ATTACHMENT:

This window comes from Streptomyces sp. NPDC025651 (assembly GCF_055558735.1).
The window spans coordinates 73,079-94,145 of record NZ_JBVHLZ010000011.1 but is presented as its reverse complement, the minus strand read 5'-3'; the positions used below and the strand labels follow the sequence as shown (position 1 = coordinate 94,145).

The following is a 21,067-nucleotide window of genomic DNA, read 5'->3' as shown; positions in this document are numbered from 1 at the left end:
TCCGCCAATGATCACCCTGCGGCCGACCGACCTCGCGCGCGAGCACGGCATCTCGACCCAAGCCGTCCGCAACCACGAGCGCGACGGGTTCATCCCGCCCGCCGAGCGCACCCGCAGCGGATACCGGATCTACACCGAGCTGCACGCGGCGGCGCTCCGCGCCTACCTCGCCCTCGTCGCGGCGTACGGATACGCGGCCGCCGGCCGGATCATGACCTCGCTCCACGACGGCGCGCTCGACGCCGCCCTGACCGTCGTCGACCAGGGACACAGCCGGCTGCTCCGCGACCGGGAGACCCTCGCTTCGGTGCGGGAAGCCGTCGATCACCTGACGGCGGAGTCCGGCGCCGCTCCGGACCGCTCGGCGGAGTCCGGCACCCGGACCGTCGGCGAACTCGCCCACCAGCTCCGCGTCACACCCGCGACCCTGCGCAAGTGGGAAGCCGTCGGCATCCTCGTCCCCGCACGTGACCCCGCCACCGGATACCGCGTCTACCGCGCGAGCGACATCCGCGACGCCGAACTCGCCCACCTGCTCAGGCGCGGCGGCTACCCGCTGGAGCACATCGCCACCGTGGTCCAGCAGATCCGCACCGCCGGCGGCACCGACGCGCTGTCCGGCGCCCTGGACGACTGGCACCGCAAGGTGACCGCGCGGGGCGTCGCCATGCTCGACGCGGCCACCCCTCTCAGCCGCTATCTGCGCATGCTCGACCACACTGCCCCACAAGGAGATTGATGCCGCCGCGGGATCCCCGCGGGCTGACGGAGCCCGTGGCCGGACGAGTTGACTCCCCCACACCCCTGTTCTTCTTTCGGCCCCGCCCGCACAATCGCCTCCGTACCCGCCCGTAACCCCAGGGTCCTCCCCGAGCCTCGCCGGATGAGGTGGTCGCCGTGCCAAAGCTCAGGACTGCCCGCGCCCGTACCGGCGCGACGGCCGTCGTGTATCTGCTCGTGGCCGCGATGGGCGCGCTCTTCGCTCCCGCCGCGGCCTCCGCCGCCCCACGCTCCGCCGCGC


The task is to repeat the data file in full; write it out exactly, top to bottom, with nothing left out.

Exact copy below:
This window comes from Streptomyces sp. NPDC025651 (assembly GCF_055558735.1).
The window spans coordinates 73,079-94,145 of record NZ_JBVHLZ010000011.1 but is presented as its reverse complement, the minus strand read 5'-3'; the positions used below and the strand labels follow the sequence as shown (position 1 = coordinate 94,145).

The following is a 21,067-nucleotide window of genomic DNA, read 5'->3' as shown; positions in this document are numbered from 1 at the left end:
TCCGCCAATGATCACCCTGCGGCCGACCGACCTCGCGCGCGAGCACGGCATCTCGACCCAAGCCGTCCGCAACCACGAGCGCGACGGGTTCATCCCGCCCGCCGAGCGCACCCGCAGCGGATACCGGATCTACACCGAGCTGCACGCGGCGGCGCTCCGCGCCTACCTCGCCCTCGTCGCGGCGTACGGATACGCGGCCGCCGGCCGGATCATGACCTCGCTCCACGACGGCGCGCTCGACGCCGCCCTGACCGTCGTCGACCAGGGACACAGCCGGCTGCTCCGCGACCGGGAGACCCTCGCTTCGGTGCGGGAAGCCGTCGATCACCTGACGGCGGAGTCCGGCGCCGCTCCGGACCGCTCGGCGGAGTCCGGCACCCGGACCGTCGGCGAACTCGCCCACCAGCTCCGCGTCACACCCGCGACCCTGCGCAAGTGGGAAGCCGTCGGCATCCTCGTCCCCGCACGTGACCCCGCCACCGGATACCGCGTCTACCGCGCGAGCGACATCCGCGACGCCGAACTCGCCCACCTGCTCAGGCGCGGCGGCTACCCGCTGGAGCACATCGCCACCGTGGTCCAGCAGATCCGCACCGCCGGCGGCACCGACGCGCTGTCCGGCGCCCTGGACGACTGGCACCGCAAGGTGACCGCGCGGGGCGTCGCCATGCTCGACGCGGCCACCCCTCTCAGCCGCTATCTGCGCATGCTCGACCACACTGCCCCACAAGGAGATTGATGCCGCCGCGGGATCCCCGCGGGCTGACGGAGCCCGTGGCCGGACGAGTTGACTCCCCCACACCCCTGTTCTTCTTTCGGCCCCGCCCGCACAATCGCCTCCGTACCCGCCCGTAACCCCAGGGTCCTCCCCGAGCCTCGCCGGATGAGGTGGTCGCCGTGCCAAAGCTCAGGACTGCCCGCGCCCGTACCGGCGCGACGGCCGTCGTGTATCTGCTCGTGGCCGCGATGGGCGCGCTCTTCGCTCCCGCCGCGGCCTCCGCCGCCCCACGCTCCGCCGCGC